AG Healey Statement on Intent to Sue U.S. Department of Education for Abandoning Critical Student Protections
BOSTON – In response to a confirmation today from the U.S. Department of Education that it would be abandoning federal regulations that protect students victimized by for-profit schools, Attorney General Maura Healey issued the following statement:
“Moments ago, in violation of federal law, U.S. Education Secretary Betsy DeVos announced that she is abandoning vital protections for vulnerable students set to go into effect on July 1. Once again, President Trump’s Department of Education has sided with for-profit school executives and lobbyists who have defrauded taxpayers of billions of dollars in federal loans. This is a betrayal of students and families across the country who are drowning in unaffordable debt. I will be suing Secretary DeVos and the U.S. Department of Education to defend these critical regulations and the rights of our students and taxpayers.”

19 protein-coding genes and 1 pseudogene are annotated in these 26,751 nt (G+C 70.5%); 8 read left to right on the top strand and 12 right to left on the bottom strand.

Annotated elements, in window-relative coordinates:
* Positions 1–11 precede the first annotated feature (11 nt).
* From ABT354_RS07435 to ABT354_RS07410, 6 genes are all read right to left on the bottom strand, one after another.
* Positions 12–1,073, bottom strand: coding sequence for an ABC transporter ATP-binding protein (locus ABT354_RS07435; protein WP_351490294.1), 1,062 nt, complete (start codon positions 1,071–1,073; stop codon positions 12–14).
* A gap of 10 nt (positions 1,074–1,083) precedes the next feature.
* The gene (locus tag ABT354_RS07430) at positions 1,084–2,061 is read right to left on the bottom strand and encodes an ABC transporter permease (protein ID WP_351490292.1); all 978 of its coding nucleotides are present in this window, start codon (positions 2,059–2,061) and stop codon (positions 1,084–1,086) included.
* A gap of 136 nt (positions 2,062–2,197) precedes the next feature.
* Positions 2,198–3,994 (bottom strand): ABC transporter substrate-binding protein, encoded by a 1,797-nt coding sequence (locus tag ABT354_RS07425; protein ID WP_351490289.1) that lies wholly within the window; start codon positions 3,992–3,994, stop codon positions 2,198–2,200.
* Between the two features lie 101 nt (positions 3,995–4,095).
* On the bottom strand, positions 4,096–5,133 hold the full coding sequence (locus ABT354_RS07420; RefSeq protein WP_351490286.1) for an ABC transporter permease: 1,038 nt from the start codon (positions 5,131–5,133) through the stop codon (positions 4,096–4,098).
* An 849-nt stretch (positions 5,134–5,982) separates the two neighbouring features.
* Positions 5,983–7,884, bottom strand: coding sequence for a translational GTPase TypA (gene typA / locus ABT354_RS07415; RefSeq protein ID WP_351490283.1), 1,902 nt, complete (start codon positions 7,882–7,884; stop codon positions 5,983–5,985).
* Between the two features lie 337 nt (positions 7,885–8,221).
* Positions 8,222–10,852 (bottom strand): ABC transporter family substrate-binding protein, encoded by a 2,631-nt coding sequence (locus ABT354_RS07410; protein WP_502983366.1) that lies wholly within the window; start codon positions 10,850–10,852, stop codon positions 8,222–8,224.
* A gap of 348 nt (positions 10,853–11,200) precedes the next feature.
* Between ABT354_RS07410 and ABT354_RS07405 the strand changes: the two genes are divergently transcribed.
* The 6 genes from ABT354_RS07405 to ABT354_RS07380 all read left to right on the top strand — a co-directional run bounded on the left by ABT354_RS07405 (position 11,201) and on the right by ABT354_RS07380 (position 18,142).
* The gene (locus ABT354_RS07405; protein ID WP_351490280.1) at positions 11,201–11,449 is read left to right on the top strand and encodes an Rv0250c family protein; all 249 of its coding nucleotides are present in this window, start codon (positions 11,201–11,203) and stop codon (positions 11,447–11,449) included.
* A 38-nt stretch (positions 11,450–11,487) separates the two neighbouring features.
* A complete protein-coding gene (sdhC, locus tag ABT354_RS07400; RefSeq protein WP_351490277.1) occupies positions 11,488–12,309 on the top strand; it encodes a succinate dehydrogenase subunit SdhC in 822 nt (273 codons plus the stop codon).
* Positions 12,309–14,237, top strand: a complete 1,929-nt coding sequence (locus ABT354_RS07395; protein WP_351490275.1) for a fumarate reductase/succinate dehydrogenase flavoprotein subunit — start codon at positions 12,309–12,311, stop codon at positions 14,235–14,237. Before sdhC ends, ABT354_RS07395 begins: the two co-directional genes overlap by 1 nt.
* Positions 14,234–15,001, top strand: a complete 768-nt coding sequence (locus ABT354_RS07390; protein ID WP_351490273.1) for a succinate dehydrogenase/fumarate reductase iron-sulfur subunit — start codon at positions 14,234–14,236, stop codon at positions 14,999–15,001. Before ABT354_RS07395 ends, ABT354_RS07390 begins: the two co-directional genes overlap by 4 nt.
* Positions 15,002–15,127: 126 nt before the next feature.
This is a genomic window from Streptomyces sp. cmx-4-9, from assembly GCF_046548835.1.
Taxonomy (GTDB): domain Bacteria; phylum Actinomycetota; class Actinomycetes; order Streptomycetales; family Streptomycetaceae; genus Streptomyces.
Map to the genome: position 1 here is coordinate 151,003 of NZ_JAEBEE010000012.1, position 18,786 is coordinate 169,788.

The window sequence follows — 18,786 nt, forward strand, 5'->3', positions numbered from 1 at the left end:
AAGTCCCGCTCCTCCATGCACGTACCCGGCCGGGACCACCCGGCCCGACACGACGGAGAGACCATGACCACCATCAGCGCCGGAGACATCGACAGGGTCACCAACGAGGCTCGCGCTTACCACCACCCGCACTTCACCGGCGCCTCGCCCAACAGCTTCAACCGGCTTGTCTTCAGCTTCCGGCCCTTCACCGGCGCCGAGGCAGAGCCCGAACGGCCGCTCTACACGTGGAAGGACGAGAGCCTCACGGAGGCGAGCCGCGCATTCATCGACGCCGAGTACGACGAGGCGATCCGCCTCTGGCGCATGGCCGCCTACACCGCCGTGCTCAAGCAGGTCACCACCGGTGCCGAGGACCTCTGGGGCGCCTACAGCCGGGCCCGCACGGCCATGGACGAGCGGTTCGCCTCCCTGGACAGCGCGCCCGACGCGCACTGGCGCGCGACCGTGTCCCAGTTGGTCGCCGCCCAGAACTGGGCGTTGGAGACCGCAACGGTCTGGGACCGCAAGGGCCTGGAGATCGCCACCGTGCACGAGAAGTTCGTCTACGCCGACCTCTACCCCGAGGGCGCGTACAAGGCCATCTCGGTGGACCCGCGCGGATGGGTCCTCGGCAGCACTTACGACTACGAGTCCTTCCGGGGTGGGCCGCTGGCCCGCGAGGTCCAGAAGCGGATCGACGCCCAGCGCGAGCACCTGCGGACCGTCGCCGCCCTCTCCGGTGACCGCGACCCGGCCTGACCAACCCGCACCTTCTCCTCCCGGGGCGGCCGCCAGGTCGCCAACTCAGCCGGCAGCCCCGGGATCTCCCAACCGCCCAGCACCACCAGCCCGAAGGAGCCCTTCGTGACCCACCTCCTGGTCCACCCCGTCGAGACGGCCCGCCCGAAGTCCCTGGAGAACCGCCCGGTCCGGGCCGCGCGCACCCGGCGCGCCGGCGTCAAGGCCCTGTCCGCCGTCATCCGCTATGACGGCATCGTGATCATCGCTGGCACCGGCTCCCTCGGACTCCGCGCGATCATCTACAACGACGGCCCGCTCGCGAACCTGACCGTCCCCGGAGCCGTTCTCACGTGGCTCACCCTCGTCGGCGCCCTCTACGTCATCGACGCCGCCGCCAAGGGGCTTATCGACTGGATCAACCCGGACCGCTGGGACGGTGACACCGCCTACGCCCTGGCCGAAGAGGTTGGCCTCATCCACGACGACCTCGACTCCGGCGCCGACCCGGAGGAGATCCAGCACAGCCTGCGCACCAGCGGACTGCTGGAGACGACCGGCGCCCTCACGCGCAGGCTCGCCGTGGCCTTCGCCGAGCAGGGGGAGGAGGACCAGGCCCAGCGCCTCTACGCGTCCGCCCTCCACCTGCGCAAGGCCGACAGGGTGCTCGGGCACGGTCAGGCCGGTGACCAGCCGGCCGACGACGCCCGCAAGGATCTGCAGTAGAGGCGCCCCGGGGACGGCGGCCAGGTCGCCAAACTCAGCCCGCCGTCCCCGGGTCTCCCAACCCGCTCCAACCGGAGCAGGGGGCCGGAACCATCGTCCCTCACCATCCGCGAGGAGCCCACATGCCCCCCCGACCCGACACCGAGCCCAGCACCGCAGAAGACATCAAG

Earlier today, AG Healey announced that her office led a coalition of attorneys general in filing a motion to intervene in a separate case to defend students and taxpayers from a challenge to the U.S. Department of Education’s Borrower Defense Regulations. The case – California Association of Private Postsecondary Schools (CAPPS) v. Betsy DeVos – was cited by the Department of Education in the Federal Register as an excuse to dismantle the finalized Obama-era regulations that provide critical protections for federal student loan borrowers against misconduct by abusive schools and colleges, including for-profit companies.
AG Healey’s Office had an active role on the Department of Education’s negotiated rulemaking committee that helped develop the Borrower Defense Regulations. Under these regulations, a successful enforcement action against a school by a state attorney general entitles borrowers to obtain loan forgiveness, and enables the Department of Education to seek repayment of any amounts forgiven from the school.